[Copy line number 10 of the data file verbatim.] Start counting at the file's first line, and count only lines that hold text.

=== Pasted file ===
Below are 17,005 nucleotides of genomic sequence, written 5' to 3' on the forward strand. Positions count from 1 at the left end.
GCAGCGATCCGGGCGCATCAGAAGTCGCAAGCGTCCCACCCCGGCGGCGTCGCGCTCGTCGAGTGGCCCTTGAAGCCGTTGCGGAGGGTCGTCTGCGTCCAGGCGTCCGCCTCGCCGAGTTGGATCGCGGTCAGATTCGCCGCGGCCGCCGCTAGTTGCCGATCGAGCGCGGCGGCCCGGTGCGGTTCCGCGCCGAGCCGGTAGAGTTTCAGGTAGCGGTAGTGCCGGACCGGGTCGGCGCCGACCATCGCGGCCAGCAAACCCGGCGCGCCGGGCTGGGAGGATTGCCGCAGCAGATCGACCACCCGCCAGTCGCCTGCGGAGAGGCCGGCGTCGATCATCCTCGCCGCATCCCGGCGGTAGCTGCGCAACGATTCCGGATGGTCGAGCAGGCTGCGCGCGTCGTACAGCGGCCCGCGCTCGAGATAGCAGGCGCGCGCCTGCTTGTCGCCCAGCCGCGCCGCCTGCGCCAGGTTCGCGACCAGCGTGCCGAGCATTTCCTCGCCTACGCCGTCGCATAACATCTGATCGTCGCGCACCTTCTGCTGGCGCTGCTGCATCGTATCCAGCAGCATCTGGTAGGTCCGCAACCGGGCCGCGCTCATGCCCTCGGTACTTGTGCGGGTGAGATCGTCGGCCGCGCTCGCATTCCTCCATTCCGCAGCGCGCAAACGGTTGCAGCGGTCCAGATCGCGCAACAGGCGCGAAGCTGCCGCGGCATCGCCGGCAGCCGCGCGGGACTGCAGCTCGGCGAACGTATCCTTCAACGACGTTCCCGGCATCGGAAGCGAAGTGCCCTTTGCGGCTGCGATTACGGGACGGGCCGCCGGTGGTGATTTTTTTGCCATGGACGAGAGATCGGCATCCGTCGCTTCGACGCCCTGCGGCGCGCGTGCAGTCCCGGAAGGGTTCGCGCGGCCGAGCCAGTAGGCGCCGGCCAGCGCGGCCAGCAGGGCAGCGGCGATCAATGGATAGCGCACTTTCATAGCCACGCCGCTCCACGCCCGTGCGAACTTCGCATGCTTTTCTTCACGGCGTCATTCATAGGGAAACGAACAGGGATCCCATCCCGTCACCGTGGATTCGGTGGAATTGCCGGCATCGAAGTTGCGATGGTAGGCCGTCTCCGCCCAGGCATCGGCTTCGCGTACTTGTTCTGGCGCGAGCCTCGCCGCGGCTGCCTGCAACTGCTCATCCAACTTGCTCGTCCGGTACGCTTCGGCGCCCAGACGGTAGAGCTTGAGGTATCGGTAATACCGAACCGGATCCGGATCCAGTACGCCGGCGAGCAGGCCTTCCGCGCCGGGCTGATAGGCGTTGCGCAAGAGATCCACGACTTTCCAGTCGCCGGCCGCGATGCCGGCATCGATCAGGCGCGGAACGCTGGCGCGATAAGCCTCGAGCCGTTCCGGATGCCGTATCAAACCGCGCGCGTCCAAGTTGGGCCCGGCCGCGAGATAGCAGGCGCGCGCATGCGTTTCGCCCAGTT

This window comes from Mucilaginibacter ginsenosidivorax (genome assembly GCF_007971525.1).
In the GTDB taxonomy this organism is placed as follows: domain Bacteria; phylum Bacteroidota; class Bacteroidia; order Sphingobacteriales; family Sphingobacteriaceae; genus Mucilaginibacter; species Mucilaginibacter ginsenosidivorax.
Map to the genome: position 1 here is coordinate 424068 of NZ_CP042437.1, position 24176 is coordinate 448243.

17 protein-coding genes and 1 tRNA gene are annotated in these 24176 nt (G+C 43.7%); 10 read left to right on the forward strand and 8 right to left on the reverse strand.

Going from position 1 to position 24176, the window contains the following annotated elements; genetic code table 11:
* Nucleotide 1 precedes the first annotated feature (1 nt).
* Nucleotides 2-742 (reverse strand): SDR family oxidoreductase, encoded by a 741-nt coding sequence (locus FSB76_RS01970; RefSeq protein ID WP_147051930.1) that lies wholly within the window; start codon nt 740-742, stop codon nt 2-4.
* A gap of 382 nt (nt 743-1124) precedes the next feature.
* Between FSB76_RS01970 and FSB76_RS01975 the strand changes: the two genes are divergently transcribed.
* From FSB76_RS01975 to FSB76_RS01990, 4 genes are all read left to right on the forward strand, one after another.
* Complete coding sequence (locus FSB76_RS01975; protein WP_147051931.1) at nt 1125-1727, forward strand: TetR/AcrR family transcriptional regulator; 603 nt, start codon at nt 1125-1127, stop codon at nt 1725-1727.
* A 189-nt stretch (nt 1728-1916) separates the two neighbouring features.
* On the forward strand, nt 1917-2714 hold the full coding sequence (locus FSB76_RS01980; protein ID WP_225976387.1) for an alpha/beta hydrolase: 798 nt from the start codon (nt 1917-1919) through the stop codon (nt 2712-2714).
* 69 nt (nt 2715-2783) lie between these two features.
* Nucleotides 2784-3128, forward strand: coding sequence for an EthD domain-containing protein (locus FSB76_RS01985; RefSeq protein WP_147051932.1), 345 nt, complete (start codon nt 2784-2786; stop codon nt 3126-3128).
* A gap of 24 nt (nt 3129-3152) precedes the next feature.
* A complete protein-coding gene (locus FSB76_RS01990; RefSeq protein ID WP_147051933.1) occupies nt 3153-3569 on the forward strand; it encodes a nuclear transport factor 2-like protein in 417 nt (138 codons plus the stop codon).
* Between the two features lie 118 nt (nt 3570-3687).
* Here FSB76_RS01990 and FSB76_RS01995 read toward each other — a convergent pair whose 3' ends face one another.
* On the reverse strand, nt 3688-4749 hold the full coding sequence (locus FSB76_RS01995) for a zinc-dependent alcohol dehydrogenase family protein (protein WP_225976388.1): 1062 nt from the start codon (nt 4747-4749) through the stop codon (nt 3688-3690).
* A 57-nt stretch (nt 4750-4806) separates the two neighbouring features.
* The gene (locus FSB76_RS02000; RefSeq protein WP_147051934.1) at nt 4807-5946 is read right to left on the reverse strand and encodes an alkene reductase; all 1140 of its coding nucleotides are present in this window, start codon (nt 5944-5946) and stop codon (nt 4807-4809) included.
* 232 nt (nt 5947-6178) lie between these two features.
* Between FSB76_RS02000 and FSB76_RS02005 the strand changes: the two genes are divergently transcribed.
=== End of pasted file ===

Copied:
* A gap of 382 nt (nt 743-1124) precedes the next feature.